Dewey Lee Curtis and the Creation of the Decorative Arts Trust

The Trust was the brainchild of Dewey Lee Curtis (1924-1986), an important fixture in the early Americana field. Dewey was known for keeping notes on the back of used envelopes, hence the title of Penny Hunt’s lecture for the Trust’s 40th Anniversary celebration in Hartford, “From the Back of Dewey Lee Curtis’ Envelope: 40 Years with the Decorative Arts Trust.” During the bicentennial era of the 1970s, Dewey noted an opportunity to connect like-minded collectors, curators, and history enthusiasts from across the country through a national organization aimed at supporting museums and preservation groups in the broadest possible sense.

Born in Virginia, and an alumnus of William and Mary and the University of Virginia, Dewey reached Philadelphia as the Assistant Dean of Admissions for the University of Pennsylvania, where he became involved in numerous preservation projects. While not a household name today, Dewey was active in many arenas, and, in 1964, was appointed the first curator of Pennsbury Manor in Morrisville, PA, the recreated 17th-century country house of William Penn. Dewey enjoyed and knew first-hand the challenges of a historic site.

During his first year at Pennsbury, he initiated an annual antiques forum that brought together leading scholars and curators from the United States and abroad to Philadelphia, thereby creating a template for the Trust’s symposia as well as connections to top figures in the decorative arts world. Dewey also understood the high value of a great cocktail party to bring an event to the next level, a tradition we proudly continue today.

In an era when the line between curator and dealer was not as rigid as it is today, Dewey was a partner in Joseph Stanley Antiques of New Hope, PA, an active firm featured at the best shows around the country. Through his commercial endeavors, Dewey met collectors nationwide as well as the network of dealers and antique show organizers who served as the backbone of the burgeoning trade in American antiques.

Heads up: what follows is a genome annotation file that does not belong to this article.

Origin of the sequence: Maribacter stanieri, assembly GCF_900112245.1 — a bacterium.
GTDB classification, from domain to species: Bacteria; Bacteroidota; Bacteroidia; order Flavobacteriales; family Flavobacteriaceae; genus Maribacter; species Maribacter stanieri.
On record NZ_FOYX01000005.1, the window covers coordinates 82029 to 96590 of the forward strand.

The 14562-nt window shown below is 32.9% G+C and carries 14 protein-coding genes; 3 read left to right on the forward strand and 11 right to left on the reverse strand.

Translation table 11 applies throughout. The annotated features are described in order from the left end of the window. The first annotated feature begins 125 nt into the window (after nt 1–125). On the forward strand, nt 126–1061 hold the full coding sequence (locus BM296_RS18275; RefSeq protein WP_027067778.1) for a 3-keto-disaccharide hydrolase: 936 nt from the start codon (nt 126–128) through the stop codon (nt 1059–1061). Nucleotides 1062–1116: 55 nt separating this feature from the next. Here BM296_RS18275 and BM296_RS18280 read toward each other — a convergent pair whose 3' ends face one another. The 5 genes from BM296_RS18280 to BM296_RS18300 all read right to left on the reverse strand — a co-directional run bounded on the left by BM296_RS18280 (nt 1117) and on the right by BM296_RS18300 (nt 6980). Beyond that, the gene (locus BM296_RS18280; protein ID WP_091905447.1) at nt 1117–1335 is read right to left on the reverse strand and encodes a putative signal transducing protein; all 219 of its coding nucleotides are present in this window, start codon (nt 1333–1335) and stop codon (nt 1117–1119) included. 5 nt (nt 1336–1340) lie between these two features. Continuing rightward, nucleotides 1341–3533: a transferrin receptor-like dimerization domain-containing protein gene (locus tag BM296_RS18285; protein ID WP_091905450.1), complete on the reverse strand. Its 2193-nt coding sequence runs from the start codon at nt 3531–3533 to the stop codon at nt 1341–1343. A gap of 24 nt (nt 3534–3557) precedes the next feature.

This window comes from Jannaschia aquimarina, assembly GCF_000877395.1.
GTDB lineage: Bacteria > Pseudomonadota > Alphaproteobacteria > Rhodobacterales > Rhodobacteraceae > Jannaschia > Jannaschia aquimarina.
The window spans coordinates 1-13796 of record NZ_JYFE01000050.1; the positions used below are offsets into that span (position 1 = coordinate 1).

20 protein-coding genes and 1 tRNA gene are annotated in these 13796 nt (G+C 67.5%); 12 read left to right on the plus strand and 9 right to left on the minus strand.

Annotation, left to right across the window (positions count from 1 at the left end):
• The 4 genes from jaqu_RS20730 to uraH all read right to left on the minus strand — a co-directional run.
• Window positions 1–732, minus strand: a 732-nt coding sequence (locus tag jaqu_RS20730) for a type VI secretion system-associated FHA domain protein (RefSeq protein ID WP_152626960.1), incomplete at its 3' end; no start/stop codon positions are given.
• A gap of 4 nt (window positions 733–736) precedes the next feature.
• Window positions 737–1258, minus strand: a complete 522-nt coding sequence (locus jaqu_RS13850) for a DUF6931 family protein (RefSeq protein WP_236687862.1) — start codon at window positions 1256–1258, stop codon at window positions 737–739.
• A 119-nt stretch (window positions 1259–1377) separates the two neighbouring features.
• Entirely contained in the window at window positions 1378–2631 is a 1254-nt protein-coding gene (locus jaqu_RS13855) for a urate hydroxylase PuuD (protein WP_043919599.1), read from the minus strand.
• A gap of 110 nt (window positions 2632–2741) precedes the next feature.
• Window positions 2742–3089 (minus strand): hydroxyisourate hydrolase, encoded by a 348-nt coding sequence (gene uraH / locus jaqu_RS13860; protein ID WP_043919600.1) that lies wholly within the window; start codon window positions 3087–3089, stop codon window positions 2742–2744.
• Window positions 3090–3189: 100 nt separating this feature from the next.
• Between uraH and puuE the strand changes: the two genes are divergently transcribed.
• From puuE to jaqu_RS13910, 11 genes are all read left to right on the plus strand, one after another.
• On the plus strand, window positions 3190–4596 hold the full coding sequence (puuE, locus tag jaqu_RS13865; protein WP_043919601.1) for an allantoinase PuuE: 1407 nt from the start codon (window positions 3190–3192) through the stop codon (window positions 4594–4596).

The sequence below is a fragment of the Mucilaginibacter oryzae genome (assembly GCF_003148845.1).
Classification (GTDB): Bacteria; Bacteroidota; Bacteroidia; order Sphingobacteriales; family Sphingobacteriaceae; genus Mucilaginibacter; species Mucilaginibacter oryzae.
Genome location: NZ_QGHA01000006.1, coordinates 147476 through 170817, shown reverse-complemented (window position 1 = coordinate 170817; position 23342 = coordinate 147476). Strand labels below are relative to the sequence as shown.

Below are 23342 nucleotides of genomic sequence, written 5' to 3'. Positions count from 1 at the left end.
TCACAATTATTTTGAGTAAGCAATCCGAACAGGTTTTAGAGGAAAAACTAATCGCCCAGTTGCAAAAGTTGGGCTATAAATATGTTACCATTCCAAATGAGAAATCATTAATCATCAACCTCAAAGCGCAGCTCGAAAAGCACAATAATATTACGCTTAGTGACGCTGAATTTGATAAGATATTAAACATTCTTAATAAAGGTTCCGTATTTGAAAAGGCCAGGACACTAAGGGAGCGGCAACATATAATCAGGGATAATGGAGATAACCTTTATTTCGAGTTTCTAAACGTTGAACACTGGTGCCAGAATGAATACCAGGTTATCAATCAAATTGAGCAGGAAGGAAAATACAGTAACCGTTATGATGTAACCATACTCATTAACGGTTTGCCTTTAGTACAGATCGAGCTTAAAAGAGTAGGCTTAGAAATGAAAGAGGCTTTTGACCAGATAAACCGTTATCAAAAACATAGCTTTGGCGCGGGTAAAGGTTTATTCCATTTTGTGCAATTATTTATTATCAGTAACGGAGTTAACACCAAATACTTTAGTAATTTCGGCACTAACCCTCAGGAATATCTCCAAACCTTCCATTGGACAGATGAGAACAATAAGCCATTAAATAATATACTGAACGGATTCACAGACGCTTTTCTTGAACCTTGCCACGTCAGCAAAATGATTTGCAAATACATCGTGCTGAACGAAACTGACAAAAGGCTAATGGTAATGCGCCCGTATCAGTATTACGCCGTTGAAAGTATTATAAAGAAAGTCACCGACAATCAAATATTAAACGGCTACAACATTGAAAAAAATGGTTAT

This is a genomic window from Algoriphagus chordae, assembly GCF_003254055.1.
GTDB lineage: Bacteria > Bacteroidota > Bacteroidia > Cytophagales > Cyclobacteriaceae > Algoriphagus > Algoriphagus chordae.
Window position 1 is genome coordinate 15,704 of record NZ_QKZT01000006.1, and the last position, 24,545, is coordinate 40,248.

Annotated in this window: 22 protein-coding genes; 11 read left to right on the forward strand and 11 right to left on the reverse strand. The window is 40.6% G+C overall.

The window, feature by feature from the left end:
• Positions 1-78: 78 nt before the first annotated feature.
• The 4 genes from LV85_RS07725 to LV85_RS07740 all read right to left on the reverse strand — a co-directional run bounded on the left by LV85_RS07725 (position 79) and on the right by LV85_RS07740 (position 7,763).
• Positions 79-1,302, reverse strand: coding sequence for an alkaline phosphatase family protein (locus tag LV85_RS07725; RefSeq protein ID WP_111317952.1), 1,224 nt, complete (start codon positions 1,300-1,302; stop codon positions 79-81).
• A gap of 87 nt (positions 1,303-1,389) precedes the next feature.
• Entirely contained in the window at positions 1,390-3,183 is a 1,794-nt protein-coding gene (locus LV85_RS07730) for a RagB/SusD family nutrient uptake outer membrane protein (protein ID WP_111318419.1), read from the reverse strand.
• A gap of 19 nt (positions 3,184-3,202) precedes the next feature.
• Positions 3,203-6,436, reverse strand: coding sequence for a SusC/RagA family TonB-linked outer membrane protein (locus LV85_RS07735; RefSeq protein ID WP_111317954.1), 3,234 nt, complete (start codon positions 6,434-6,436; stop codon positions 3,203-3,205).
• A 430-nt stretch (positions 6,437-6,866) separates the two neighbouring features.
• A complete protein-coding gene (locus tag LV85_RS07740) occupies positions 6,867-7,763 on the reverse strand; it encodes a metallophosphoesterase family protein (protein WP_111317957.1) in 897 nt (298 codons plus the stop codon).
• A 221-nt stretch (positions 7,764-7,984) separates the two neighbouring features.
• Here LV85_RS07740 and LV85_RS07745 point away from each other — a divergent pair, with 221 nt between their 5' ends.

With an enviable rolodex in hand, Dewey started calling on friends near and far for their endorsement, participation, and patronage of his new venture, the Decorative Arts Trust. Following planning meetings in the bicentennial year of 1976, the organization was chartered in 1977. By mid-1978, the Trust had already tallied 630 members, representing 42 states, Canada, and England. The locations of our first symposia, such as Indiana, Maryland, North Carolina, and Kentucky, illustrate a concentrated effort to focus programs outside of the traditional centers of decorative arts study. Furthermore, each gathering was organized in partnership with a local host organization.

The makeup of the Board of Governors in these first years testifies to the strength and length of Dewey’s reach, not to mention his impressive abilities to cajole and solicit assistance. Representatives from major museums and publications as well as leading collectors climbed onto his bandwagon. While Dewey served as the de facto director of the Trust, he never drew a salary, nor did he aspire to serve as president of the board. He was always active behind the scenes, however, recruiting new members and orchestrating programs.

At the core of the Decorative Arts Trust, Dewey saw an opportunity to champion the sea change of scholarship and collecting that defined the 1960s and ‘70s. By drawing attention to talented and up-and-coming scholars and important historic sites around the country and abroad, he provided access to the well-spring of new information generated by his peers. Perhaps most importantly, Dewey established an egalitarian organization accessible to all comers interested in learning about the past. We are proud to honor Dewey’s passion, vision, and dedication and grateful for the 40 years of success achieved from a note on the back of a used envelope.


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